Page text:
All six Democratic gubernatorial candidates support expansion of the state’s medical marijuana law.
John Norris, a long-time aide to former Governor Tom Vilsack, said Republican Governor Reynolds should respond to critics who contend cannabis products intended for medical use will be exploited as recreational drugs.
“The governor’s not leading when she needs to,” Norris said last night on IPTV. “People are suffering in this state. She’s spending all her political capital on tax cuts for millionaires. As governor, I would spend some political capital on educating Iowans about how this helps people. Let’s get over this paranoia…and get this fixed for people who need it.”
All six candidates were asked about the issue during a 90-minute “Iowa Press” forum sponsored by Iowa Public Television.
Ross Wilburn of Ames, the former mayor of Iowa City, said it’s an “over-reaction” to suggest there is a “direct line” between medical cannabis and recreational marijuana.
“There are people who are hurting now,” Wilburn said. “My mother died of cancer in 1985 when I was 20. She could have certainly benefited from medical marijuana.”
And Wilburn said his late father, who was diagnosed with Alzheimer’s, could have used medical marijuana as pain medication in the last two weeks of his life.
Cathy Glasson, a nurse from Coralville, said medical cannabis has been very effective in treating lots of very serious ailments.
“Medical cannabis is actually used to treat opioid addition,” Glasson said. “So evidence is showing that it’s actually beneficial in keeping (prescription opioids) from being a gateway drug.”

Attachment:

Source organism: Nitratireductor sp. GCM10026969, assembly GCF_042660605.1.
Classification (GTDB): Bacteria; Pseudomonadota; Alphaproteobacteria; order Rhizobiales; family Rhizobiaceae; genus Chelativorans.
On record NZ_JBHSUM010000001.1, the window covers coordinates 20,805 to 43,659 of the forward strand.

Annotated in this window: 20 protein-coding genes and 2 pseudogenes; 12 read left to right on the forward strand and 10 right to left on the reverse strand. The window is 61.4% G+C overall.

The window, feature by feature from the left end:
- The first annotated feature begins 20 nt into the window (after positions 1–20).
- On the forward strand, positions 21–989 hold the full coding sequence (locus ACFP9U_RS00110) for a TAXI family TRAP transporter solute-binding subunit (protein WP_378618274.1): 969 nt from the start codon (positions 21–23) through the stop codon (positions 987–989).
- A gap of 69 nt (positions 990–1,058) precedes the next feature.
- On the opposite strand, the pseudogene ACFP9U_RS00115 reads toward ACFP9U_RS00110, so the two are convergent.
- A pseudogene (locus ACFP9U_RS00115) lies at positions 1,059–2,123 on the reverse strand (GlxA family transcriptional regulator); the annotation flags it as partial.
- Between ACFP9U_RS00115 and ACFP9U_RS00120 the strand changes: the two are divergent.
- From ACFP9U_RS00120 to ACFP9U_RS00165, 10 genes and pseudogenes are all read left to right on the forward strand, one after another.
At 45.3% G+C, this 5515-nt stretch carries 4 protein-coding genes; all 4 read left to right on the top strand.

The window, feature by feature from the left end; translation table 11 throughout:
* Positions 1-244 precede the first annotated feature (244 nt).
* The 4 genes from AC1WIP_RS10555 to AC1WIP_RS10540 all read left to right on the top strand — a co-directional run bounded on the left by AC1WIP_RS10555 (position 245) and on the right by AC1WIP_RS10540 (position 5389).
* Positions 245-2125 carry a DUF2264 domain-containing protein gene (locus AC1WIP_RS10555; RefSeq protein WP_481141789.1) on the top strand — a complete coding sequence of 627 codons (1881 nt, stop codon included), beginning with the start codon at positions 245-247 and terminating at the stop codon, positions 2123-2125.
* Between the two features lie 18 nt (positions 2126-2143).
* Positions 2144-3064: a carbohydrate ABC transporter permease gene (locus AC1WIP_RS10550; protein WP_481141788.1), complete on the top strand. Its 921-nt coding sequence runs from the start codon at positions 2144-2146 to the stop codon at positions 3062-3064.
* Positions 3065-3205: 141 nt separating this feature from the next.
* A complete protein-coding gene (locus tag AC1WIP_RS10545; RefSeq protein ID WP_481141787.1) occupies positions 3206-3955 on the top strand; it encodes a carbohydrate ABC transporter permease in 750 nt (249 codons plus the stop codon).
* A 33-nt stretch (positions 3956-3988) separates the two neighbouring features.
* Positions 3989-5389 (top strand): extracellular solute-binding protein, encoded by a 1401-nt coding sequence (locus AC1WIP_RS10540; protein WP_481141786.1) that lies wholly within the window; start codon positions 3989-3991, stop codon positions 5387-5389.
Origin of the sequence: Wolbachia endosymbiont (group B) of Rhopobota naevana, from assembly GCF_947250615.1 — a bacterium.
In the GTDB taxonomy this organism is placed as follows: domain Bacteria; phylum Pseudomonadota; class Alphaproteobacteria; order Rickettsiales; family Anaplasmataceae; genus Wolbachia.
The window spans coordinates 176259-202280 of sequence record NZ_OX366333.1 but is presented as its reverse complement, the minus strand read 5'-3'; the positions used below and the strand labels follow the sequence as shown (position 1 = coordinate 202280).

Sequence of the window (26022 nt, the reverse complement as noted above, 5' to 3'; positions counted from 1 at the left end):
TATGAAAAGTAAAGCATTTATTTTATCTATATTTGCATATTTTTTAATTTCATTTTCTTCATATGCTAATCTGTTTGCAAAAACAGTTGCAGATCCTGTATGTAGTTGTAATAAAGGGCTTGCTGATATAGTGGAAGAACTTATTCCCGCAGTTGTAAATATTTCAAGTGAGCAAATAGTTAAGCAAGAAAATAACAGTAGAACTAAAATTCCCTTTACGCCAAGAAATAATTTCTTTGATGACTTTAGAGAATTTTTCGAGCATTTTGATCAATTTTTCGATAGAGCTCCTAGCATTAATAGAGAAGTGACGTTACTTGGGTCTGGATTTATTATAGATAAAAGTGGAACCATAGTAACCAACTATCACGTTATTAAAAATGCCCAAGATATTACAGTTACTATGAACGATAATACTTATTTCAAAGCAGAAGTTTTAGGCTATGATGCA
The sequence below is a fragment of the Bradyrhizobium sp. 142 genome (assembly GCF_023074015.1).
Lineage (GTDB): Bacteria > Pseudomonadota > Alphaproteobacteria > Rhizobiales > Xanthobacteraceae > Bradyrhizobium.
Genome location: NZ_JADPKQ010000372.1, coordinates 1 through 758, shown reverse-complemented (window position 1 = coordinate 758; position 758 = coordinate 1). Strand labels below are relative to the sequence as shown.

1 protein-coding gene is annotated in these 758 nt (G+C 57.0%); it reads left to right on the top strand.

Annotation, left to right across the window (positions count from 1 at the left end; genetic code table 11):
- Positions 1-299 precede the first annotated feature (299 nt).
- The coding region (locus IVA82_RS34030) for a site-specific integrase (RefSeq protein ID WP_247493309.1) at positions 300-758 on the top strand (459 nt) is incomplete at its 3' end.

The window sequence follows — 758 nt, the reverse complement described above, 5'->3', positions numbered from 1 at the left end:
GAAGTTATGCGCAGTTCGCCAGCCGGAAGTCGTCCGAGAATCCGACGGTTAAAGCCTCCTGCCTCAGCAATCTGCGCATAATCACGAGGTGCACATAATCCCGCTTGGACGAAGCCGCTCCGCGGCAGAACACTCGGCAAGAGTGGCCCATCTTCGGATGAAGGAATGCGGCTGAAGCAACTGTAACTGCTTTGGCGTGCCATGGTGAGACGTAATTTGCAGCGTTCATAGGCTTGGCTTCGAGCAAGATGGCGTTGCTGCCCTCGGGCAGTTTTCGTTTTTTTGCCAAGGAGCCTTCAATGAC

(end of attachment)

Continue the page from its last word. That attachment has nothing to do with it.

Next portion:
Andy McGuire, a medical doctor, said it should be doctors, not politicians, who decide which conditions can be effectively treated with cannabis.
“Doctors, looking at scientific medical literature, ought to be making those decisions,” McGuire said. “This is the problem. You don’t want to have the legislature, you don’t want to have the governor involved in this. You want to have it done by physicians, with their patients.”
Fred Hubbell, a Des Moines businessman, supports that approach, too, and called for making changes in the law.
“If we’re really committed to quality, affordable health care for all Iowans…the science is clear that there are a lot more medical illnesses and issues that medical marijuana can be actually be very beneficial for, much broader than what we allow in our state,” Hubbell said. “Other states have gone a lot broader than we have.”
Hubbell mentioned letting cannabis oils, pills and creams with a higher concentration of the drug THC be sold in the state.
Nate Boulton, a state senator from Des Moines, said the medical marijuana law must be expanded or the businesses that just won state licenses to sell cannabis products here won’t be profitable.
“We’re not going to get more providers coming into our state to invest in a medical cannabis solution if we don’t have more accessibility,” Boulton said. “We’re not going to get people who are going to come here, only to be able to offer to a small number of Iowans.”
Current state law has set up a system for allowing cannabis products to be used as treatment for a limited number of conditions. Five Iowa dispensing sites have been chosen for Iowa-produced cannabis oils, pills and creams, starting this December.